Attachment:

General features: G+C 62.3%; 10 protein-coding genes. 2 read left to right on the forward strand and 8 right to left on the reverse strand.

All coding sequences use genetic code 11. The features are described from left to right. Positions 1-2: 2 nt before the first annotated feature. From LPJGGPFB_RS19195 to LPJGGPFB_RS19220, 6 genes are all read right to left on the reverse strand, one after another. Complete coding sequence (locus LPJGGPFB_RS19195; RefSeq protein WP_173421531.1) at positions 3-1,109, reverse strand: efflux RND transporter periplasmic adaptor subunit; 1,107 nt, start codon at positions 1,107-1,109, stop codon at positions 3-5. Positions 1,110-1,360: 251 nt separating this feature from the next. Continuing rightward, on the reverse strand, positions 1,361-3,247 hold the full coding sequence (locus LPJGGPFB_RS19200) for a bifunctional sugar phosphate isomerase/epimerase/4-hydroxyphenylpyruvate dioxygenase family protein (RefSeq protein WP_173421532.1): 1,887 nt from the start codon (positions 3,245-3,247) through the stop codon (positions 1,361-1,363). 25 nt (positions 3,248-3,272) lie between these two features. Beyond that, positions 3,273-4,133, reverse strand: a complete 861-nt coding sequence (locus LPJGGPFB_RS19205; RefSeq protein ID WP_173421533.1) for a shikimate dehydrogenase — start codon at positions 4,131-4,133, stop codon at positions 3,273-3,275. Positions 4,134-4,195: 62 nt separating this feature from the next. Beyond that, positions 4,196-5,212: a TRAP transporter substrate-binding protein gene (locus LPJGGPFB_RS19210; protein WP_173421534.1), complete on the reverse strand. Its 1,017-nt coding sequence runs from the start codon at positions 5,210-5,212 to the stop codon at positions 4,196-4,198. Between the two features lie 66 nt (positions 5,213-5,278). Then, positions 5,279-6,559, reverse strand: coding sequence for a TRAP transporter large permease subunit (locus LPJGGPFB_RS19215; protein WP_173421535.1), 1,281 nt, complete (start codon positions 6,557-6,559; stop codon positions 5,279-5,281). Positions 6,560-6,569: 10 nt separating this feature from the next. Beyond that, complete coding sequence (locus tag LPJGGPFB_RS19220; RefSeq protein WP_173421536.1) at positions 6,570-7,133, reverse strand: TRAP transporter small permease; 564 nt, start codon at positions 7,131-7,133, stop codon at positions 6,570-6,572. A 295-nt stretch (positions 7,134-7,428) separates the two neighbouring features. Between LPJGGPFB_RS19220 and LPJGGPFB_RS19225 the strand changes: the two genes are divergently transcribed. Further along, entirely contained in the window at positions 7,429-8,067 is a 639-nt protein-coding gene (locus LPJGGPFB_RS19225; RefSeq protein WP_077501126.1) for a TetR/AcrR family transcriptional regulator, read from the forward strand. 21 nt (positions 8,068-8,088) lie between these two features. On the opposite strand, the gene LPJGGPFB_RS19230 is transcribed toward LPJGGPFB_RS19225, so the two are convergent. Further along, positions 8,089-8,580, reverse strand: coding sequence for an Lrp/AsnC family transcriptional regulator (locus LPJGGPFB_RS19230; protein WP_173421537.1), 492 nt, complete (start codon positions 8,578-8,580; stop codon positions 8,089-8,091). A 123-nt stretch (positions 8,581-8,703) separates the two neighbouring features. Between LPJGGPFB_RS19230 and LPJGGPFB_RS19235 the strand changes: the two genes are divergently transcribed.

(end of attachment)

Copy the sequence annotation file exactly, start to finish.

General features: G+C 62.3%; 10 protein-coding genes. 2 read left to right on the forward strand and 8 right to left on the reverse strand.

All coding sequences use genetic code 11. The features are described from left to right. Positions 1-2: 2 nt before the first annotated feature. From LPJGGPFB_RS19195 to LPJGGPFB_RS19220, 6 genes are all read right to left on the reverse strand, one after another. Complete coding sequence (locus LPJGGPFB_RS19195; RefSeq protein WP_173421531.1) at positions 3-1,109, reverse strand: efflux RND transporter periplasmic adaptor subunit; 1,107 nt, start codon at positions 1,107-1,109, stop codon at positions 3-5. Positions 1,110-1,360: 251 nt separating this feature from the next. Continuing rightward, on the reverse strand, positions 1,361-3,247 hold the full coding sequence (locus LPJGGPFB_RS19200) for a bifunctional sugar phosphate isomerase/epimerase/4-hydroxyphenylpyruvate dioxygenase family protein (RefSeq protein WP_173421532.1): 1,887 nt from the start codon (positions 3,245-3,247) through the stop codon (positions 1,361-1,363). 25 nt (positions 3,248-3,272) lie between these two features. Beyond that, positions 3,273-4,133, reverse strand: a complete 861-nt coding sequence (locus LPJGGPFB_RS19205; RefSeq protein ID WP_173421533.1) for a shikimate dehydrogenase — start codon at positions 4,131-4,133, stop codon at positions 3,273-3,275. Positions 4,134-4,195: 62 nt separating this feature from the next. Beyond that, positions 4,196-5,212: a TRAP transporter substrate-binding protein gene (locus LPJGGPFB_RS19210; protein WP_173421534.1), complete on the reverse strand. Its 1,017-nt coding sequence runs from the start codon at positions 5,210-5,212 to the stop codon at positions 4,196-4,198. Between the two features lie 66 nt (positions 5,213-5,278). Then, positions 5,279-6,559, reverse strand: coding sequence for a TRAP transporter large permease subunit (locus LPJGGPFB_RS19215; protein WP_173421535.1), 1,281 nt, complete (start codon positions 6,557-6,559; stop codon positions 5,279-5,281). Positions 6,560-6,569: 10 nt separating this feature from the next. Beyond that, complete coding sequence (locus tag LPJGGPFB_RS19220; RefSeq protein WP_173421536.1) at positions 6,570-7,133, reverse strand: TRAP transporter small permease; 564 nt, start codon at positions 7,131-7,133, stop codon at positions 6,570-6,572. A 295-nt stretch (positions 7,134-7,428) separates the two neighbouring features. Between LPJGGPFB_RS19220 and LPJGGPFB_RS19225 the strand changes: the two genes are divergently transcribed. Further along, entirely contained in the window at positions 7,429-8,067 is a 639-nt protein-coding gene (locus LPJGGPFB_RS19225; RefSeq protein WP_077501126.1) for a TetR/AcrR family transcriptional regulator, read from the forward strand. 21 nt (positions 8,068-8,088) lie between these two features. On the opposite strand, the gene LPJGGPFB_RS19230 is transcribed toward LPJGGPFB_RS19225, so the two are convergent. Further along, positions 8,089-8,580, reverse strand: coding sequence for an Lrp/AsnC family transcriptional regulator (locus LPJGGPFB_RS19230; protein WP_173421537.1), 492 nt, complete (start codon positions 8,578-8,580; stop codon positions 8,089-8,091). A 123-nt stretch (positions 8,581-8,703) separates the two neighbouring features. Between LPJGGPFB_RS19230 and LPJGGPFB_RS19235 the strand changes: the two genes are divergently transcribed.